In 1936 Lincoln introduced the Zephyr, named and styled after the streamlined Burlington Zephyr express train. The train was an aerodynamic diesel powered streamliner that brought an end to the steam-engined trains and set many new speed-records. The Zephyr stayed in production until 1942 when it was discontinued to make way for the new Mercury line which was in a similar market segment. Since the Mercury's were derived from a Ford running gear and chassis they were cheaper to produce, Lincoln decided to cancel the Zephyr after only six years of production.
The styling was courteous of the Dutch-Born designer John Tjaarda of the Briggs Body Corporation, however, prior to production Ford's stylist Bob Gregorie restyled the front end. Under the hood was a Ford-derived V-12 that produced 110 horsepower, not enough to do justice to the Zephyr name and what it represented, but a modest amount to carry the vehicle where it was tasked to travel.

In 1936 around 15000 Zephyrs were constructed, nearly 80% of all Lincolns sold. Nearly 1500 were given coupe/sedan body-styles which were a two-door sedan configuration built on a chassis that could have accommodated four-doors.

In the year 2005, Lincoln reintroduced the Zephyr. To help create excitement at auto shows, Lincoln purchased a 1936 Zerphyr serial number H-5739, to tour with the modern Lincoln Zephyr.

Due to the onset of World War II, Lincoln switched to war-related production. Production resumed in 1946 and continued until 1948.

By Daniel Vaughan | Aug 2006
SHELBY AMERICAN COMMEMORATES 50TH ANNIVERSARY FIA COBRA WITH SPECIAL EDITION CAR
• Iconic Shelby FIA Cobra to be Celebrated
Scottsdale, Ariz. – Jan. 17, 2014 – In 1964, Shelby American, today a wholly owned subsidiary of Carroll Shelby International Inc. (CSBI:PK) introduced the FIA version of the small block Cobra, which competed in the 1964 World Manufacturers Championship series against marques like Aston Martin, Jaguar and Corvette. To celebrate the birth of the 289 Ford powered roadsters, Shelby American will offer 50 limited edition continuation (CSX70...[Read more...]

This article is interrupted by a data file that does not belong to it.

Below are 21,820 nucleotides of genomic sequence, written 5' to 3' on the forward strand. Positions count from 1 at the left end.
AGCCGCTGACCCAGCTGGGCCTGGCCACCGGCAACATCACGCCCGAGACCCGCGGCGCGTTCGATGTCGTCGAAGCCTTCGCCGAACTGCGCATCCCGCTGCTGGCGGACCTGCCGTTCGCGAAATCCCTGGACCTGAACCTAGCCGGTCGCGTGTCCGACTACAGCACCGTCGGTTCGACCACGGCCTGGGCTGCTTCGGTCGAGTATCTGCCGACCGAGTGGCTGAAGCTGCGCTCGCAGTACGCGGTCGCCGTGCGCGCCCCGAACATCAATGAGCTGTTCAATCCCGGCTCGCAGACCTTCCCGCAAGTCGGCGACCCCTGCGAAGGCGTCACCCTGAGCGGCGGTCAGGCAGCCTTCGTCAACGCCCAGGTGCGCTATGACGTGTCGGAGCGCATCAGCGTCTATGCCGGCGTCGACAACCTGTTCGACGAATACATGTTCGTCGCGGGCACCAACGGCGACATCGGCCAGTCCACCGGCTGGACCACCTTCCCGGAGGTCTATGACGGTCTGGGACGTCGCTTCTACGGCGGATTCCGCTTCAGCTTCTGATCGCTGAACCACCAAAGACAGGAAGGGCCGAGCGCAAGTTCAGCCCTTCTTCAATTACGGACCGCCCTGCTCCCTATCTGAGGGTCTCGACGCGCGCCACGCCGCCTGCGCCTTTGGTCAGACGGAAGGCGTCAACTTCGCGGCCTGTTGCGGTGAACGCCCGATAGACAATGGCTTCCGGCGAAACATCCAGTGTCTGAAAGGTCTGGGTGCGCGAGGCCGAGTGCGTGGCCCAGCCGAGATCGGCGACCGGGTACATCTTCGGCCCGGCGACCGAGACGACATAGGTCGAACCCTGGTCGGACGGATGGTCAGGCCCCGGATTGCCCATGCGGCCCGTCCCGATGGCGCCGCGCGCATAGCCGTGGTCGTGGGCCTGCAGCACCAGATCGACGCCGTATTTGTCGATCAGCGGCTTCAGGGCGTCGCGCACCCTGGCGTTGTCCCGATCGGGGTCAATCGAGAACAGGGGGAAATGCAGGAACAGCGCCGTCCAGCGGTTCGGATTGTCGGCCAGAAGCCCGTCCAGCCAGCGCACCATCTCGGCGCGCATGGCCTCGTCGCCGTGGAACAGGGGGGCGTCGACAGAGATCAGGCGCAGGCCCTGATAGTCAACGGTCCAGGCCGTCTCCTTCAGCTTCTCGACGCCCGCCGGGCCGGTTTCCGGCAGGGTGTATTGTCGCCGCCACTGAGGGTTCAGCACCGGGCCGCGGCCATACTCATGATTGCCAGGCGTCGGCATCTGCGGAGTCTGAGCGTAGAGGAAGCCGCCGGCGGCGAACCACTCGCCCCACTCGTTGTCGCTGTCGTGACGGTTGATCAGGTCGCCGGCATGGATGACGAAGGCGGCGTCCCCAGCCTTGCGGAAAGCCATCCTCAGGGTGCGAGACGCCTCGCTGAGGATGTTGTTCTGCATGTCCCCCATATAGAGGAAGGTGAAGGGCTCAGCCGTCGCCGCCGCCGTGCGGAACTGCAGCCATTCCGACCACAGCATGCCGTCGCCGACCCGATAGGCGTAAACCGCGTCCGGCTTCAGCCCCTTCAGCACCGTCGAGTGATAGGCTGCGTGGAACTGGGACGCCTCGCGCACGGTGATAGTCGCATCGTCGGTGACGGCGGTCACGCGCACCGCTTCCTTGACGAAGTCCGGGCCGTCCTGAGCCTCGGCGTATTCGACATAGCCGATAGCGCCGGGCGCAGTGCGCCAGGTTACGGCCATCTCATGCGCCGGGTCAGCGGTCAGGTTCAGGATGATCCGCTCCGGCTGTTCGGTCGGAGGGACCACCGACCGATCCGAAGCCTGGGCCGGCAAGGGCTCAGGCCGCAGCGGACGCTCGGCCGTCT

Barrett-Jackson generates more than $32 million in sales at 6th annual Las Vegas Auction
'The World's Greatest Collector Car Auctions™' Generates Highest Grossing Las Vegas Sale with Largest Number of Cars which Attracted Nearly 70,000 Attendees Las Vegas, NV. – (October 1, 2013) – Barrett-Jackson, 'The World's Greatest Collector Car Auctions™,' announced today that it generated more than $32 million in gross sales which is a 41% increase over 2012 during its 6th Annual Las Vegas auction at the Mandalay Bay Resort & Casino on September 26-28, 2013. The event was the large...[Read more...]
Barrett-Jackson Generates Nearly $109 Million In Sales
• Sets Record Attendance At The 42nd Annual Scottsdale Auction
• Batmobile sells for $4.62 million dollars to a lifelong fan to worldwide audience; marks second-highest single-car sale at Barrett-Jackson
•1,343 cars sold •$108,766,069 gross sales – A 17% increase over 2012 •300,000 in attendance •Charity cars – 21 total for $5,005,000 Scottsdale, Ariz. – Jan. 22, 2013 – Barrett-Jackson Auction Company, The World's Greatest Collector Car Auctions™, generated nearly $1...[Read more...]
Lincoln at Los Angeles Auto Show Press Days: Celebration of Its Past and Future As Brand Rolls Out Its Reinvention
> The brand pays tribute to its heritage today, displaying seven of the most influential Lincoln designs > Thursday sees a display full of the all-new MKZ premium midsize sedan and MKZ Hybrid, the future of Lincoln, on the Lincoln stand > Lincoln launches on Tumblr http://lincolnnow.tumblr.com beginning with the visually stunning classic Lincolns shown on the stand and select images from archives. Continues with an all-new collection of photographs by photographers Jamie Beck and Kevin Burg ...[Read more...]
Up 44%, Gooding & Company reports more than $189 million and 45 world records from its 2012 automotive auction sales
Gooding & Company, the auction house acclaimed for selling the world's most significant and valuable collector cars, is pleased to report its 2012 year-end sales of more than $189.6 million for 296 lots sold, averaging $640,635 per car. The 2012 year-end total is 44% higher than last year's results for the same number of cars sold, a significant increase that demonstrates the rising demand for extraordinary cars as well as the quality presented by the auction house. 'Our 2012 auctions attract...[Read more...]